of interviews, sign surveys and camera-trap
surveys at the Thale Noi Non-Hunting Area in
peninsular Thailand. Thale Noi (7.71-8.02°N,
100.03-l00.25°E) is part of a large inland es-
tuarine system in Pattalung Province, South-
ern Thailand. The area is approximately 457
km² and includes Thailand’s first RAMSAR
site, Kuan Khi Sian, chartered in 1997. Ex-
tensive freshwater swamp forests surround
the area’s most recognizable feature, a large
open-water lake. ‘Kuans’, small islands that
occur in the swamp forest, provide habitat for
a wide range of wetland species including
fishing cats.
After documenting tracks consistent with
those of fishing cats at several locations in
the southern part of Thale Noi, we record-
ed a single male fishing cat on our camera
traps (7.76°N, 100.16°E; Fig. 2) on 15 Febru-
ary 2007. The animal had swum about 10 m
from shore to a ’shoal’ of mud where we had
placed the camera trap.
In December 2008 we began surveys near the
southern end of Khao Sam Roi Yot National
Park (12.08-12.31°N, 99.87-100.04°E), in
Prachuap Khiri Khan Province. Khao Sam Roi
Yot is a coastal protected area of 98 km2 with
marine and terrestrial components. The park’s
vegetation consists of scrubby mixed deci-
dous forest on karst formations, limited areas
of mangrove and swamp forest, and active
and fallow agricultural areas. Throughout the
Fig. 1. Areas surveyed for fishing cats in
CATnews 51 Autumn 2009
recent sightings of fishing cats in Thailand
extensive agricultural areas, more structural-
ly developed patches of palms, tamarinds and
various other tree species appear to serve as
patches of ‘refuge’ habitat for species such
as fishing cats during the day.
On our first visit local residents reported en-
countering fishing cat tracks frequently at
several locations inside and outside the park.
We visited two residences at Kung Tanode vil-
lage where two male fishing cats (reportedly
siblings collected from a local rice field) were
being kept in enclosures. Sign surveys at the
location where the kittens were reportedly
collected revealed copious tracks and scats
of fishing cats left by at least two individuals
(apparently an adult female and her kitten).
After just two nights of camera trapping in
this area, on 6 January 2009 we recorded a
female fishing cat with her kitten (12.11°N,
99.94°E; Fig. 3). Subsequent camera-trap sur-
veys and live captures (carried out as part of a
concurrent study of fishing cat ecology) have
documented at least 16 individuals using this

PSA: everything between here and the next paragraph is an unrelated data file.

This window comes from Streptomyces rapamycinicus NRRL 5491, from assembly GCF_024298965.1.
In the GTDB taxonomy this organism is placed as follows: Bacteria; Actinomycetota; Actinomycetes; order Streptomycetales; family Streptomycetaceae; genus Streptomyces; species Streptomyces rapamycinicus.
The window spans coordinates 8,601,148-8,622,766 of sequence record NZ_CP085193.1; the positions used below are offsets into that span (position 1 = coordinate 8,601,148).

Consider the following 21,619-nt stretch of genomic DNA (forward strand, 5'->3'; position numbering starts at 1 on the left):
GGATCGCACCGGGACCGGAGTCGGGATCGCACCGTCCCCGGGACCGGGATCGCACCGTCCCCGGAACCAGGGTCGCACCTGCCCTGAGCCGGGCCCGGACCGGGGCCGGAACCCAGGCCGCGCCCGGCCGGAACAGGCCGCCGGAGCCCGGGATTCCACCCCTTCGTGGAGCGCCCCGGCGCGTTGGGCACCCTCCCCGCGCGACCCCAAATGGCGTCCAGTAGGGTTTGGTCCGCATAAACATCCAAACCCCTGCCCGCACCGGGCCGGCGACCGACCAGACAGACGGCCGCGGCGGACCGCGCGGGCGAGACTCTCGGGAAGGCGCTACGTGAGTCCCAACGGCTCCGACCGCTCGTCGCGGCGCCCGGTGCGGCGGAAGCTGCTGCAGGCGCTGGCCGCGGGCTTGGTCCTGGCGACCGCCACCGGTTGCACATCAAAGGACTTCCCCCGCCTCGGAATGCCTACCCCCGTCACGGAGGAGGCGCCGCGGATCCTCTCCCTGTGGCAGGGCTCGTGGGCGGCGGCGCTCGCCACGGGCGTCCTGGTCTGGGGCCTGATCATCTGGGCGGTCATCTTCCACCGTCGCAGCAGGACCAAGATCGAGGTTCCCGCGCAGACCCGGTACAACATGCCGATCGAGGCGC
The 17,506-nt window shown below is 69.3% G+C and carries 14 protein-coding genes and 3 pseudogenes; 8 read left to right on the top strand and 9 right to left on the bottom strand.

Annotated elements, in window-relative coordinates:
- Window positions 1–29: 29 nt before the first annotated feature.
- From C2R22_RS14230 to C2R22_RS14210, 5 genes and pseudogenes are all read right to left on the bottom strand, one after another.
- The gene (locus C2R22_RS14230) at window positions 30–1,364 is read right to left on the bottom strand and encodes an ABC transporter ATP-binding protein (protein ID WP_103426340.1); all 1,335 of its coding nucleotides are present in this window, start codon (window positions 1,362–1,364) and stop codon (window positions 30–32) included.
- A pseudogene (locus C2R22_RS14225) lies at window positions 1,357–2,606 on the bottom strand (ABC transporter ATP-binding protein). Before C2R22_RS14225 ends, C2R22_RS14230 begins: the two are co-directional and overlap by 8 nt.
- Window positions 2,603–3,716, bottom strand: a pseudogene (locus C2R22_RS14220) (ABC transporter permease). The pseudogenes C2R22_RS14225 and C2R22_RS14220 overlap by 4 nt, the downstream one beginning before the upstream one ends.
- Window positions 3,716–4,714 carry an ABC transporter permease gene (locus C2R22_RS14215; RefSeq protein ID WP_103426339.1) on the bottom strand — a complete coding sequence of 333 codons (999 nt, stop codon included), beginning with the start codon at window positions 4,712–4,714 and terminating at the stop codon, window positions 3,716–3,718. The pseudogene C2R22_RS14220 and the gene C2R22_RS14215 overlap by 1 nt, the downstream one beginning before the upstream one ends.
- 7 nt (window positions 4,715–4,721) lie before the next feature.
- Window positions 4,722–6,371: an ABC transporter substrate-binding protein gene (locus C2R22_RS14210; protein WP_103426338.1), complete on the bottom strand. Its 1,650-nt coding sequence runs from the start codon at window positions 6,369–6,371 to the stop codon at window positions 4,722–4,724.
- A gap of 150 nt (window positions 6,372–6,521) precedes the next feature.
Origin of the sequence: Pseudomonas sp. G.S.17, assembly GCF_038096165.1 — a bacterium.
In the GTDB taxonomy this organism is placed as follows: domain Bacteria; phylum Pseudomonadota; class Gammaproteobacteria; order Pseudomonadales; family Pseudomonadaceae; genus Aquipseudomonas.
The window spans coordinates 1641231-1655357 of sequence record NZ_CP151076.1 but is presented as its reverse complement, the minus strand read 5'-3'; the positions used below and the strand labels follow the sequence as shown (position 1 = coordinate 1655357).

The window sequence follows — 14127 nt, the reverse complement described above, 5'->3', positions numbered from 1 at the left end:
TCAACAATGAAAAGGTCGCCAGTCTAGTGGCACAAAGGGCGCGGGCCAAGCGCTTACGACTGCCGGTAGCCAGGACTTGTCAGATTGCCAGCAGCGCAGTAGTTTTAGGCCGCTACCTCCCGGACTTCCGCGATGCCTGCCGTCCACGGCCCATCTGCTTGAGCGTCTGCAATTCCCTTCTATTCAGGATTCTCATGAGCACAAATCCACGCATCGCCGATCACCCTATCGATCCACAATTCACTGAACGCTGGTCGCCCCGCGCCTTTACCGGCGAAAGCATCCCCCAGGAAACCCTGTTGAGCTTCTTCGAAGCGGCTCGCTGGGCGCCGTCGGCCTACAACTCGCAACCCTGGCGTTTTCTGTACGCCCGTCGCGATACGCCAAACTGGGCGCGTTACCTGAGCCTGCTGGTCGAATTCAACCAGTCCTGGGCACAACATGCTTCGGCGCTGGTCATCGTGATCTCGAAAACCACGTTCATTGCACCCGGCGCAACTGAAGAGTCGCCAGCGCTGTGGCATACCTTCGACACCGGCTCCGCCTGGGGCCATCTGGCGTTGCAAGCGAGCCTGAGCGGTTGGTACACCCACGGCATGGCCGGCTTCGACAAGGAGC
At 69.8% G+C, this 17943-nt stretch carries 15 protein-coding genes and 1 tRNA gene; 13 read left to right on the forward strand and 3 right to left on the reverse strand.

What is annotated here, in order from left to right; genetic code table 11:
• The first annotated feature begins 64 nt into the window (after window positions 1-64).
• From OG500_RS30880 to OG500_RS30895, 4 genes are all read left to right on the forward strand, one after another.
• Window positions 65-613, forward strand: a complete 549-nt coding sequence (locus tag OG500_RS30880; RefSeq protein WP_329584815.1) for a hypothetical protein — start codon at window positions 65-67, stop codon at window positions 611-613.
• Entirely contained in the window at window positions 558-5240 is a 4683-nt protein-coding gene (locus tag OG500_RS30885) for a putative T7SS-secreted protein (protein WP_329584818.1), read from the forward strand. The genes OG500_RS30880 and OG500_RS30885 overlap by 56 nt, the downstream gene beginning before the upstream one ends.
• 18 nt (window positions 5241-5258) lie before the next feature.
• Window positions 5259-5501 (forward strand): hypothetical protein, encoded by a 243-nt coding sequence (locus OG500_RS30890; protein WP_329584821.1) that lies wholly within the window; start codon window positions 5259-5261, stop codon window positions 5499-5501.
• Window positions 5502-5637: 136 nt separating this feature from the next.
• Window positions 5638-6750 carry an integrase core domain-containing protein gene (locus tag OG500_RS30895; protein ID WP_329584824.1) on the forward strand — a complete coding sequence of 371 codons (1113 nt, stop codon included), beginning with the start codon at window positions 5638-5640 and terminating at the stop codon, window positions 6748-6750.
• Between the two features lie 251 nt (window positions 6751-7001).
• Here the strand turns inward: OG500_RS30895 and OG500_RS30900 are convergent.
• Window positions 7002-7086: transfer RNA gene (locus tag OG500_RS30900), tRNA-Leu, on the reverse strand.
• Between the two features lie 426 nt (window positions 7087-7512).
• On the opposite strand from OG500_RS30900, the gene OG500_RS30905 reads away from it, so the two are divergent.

area and numerous signs of reproduction, in-
cluding the occurrence of young with adults
and signs of current and previous lactation in
females examined during captures.
Threats to Fishing Cats
Local attitudes towards fishing cats in the two
areas with confirmed presence range from
ambivalence to hostility. Fishing cats have
been known to take chickens, which may
be the chief motivation for the direct threats
such as hunting and poisoning that target this
species. Hunting is mainly carried out through
the use of snares along travel routes whereas
poisoning is either intentional (carried out by
poisoning chicken carcasses that cats are
likely to eat around households) or the result
of ingesting pesticides used to control inva-
sive snails in local rice fields. Our interviews
and field observations have revealed that
fishing cats, otters Lutra spp., leopard cats
Prionailurus bengalensis, large Indian civets
Viverra zibetha, and common palm civets
Paradoxurus hermaphroditus are all hunted
for food or captured for the pet trade.
Indirect threats to fishing cats and other car-
nivores in the areas surveyed include habitat
loss and its impact on prey populations. Habi-
tat loss is primarily driven by the extensive
conversion of natural habitat for plantations,
paddies and shrimp-farming ponds. Where
shrimp farming takes place, effluent waste
water from these operations is routinely
pumped into neighboring waterways or open
fields, further disrupting natural systems.
Prey populations are subject to overfishing,
depletion of birds through the extensive use
of mist nets, and indiscriminate snaring of a
wide variety of species. Nylon fishing nets
and mist nets discarded in lakes, waterways,
and agricultural areas pose an additional
threat to the area’s wildlife.
Conservation Implications
The apparent absence of fishing cats from the
two inland areas surveyed is consistent with
a growing body of anecdotal evidence of local
extinctions in areas where the species once
occurrred. It is alarming that a great amount
of general carnivore survey effort over the
last 15 years has yielded only a handful of
confirmed records of fishing cats. However,
the occurrences reported here are encourag-
ing in that they demonstrate that fishing cats
appear to be capable of persisting in areas
of high human activity and impact. We are
hopeful that surveys in the near future will
confirm the occurrence of fishing cats in simi-
lar coastal landscapes.
While resources for suppressing threats to
fishing cats are limited, the fact that fishing
cat home ranges can be relatively small (2-4
km2 in this area; Passanan Cutter, unpubl.
data) means that targeted efforts over rela-
tively small areas may result in measurable